Not too long ago, my sixth-grade daughter was promoted at her ballet school, and after her first day in her new class, she came home asking for "ballet shorts."
Now when I took ballet, the standard uniform was leotard, tights, and slippers; but I've been around present-day dance-school dressing rooms often enough to know that ballet shorts are kind of these skimpy bicycle shorts that girls wear over their dance clothes. As far as I can see, they serve no purpose other than to add a cool, layered look to a dancer's appearance.
According to my daughter, ballet shorts were essential now that she was in Ballet 4. All the Ballet 4 girls wore them, she told me; not only that, you needed to be in Ballet 4 before you were even allowed to wear them, so they were an honor as well as a desirable accessory.
I took my daughter to the local ballet shop and skeptically held the shorts up on their hanger. They were tiny, about the size of two washcloths stitched together, and at $20, they were pricey, considering that they didn't replace any garments but were just an add-on.
What would I do? Support this craving for what the other Ballet 4 girls had? Or use this as an opportunity to teach a lesson about the perils of peer pressure and the benefits of saving money whenever possible?
I think this dilemma provides an interesting counterpoint to this week's Torah portion, Tetzaveh. In previous verses, God gave instructions for how to build the Tabernacle. Now, God describes the garments required for Aaron and his sons, who will serve as "priests."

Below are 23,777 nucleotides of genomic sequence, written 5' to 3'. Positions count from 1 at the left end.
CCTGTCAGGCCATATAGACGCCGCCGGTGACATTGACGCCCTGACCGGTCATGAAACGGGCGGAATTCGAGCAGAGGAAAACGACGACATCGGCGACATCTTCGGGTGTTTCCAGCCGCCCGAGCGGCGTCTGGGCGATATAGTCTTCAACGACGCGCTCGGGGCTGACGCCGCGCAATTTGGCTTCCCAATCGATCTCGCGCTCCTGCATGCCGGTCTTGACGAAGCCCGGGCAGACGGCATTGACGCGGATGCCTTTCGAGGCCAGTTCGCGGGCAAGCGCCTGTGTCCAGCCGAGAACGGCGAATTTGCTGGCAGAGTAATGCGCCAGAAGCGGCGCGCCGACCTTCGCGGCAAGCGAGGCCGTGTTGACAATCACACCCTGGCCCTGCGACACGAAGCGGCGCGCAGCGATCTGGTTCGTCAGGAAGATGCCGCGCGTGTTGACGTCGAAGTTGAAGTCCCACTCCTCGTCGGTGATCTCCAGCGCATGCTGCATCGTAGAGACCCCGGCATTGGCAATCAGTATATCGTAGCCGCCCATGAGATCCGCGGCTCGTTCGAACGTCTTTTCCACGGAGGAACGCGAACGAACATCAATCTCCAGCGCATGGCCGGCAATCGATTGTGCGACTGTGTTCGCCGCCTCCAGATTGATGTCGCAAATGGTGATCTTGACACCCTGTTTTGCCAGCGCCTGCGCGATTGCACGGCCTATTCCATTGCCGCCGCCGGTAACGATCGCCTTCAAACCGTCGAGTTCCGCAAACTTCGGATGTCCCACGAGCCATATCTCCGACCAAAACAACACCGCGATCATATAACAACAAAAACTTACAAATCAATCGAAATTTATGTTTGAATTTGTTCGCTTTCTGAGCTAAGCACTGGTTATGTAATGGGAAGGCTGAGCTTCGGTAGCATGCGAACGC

God says the purpose of these garments, which include a breastpiece, robe, tunic, headdress, and sash, is "dignity and adornment." Consequently, the people are to make them from colorful yarns, fine linen, and precious stones and metals. No detail is left out; there are even directions for how the items should be fastened.
At times, I've seen these demands as excessive and unnecessary. Why would priests need the finest fabrics, the most valuable jewels? After all, the Jewish people had just been released from slavery and could finally stop fleeing for their lives. They were dusty, tired, and emotionally drained. Why did they need to work so hard on an outfit?
But lately, I've started to think that maybe these reasons are precisely why Aaron and his sons needed fancy duds. This was a community that needed to believe in its future, a group of people who wanted to know they were part of something bigger than themselves. As psychologists will tell you, sometimes attitude follows behavior. For the Jewish people back in the desert, creating priestly garments that demanded respect was likely one of the best ways to begin creating a strong and solid future.
Clothes are big source of stress for middle schoolers and parents. But discussions about clothing are well worth having. Why does a particular garment become a "must have"? Is it functional or decorative? Does it serve vanity, or a more important purpose? Does it provide status? Confidence? Encouragement? Help in accomplishing a goal? Something else?
Ultimately, I bought my daughter her ballet shorts. I understood that she had some trepidation about moving into a class of girls who had all been in Ballet 4 for several months. I saw that the shorts were a way for her to fit in with the group in a good way -- to feel that she belonged at this level and could blend in as a skilled dancer. I thought they would give her confidence and help her believe in herself.
I can only hope that Aaron felt as good in his new vestments as my daughter felt in hers.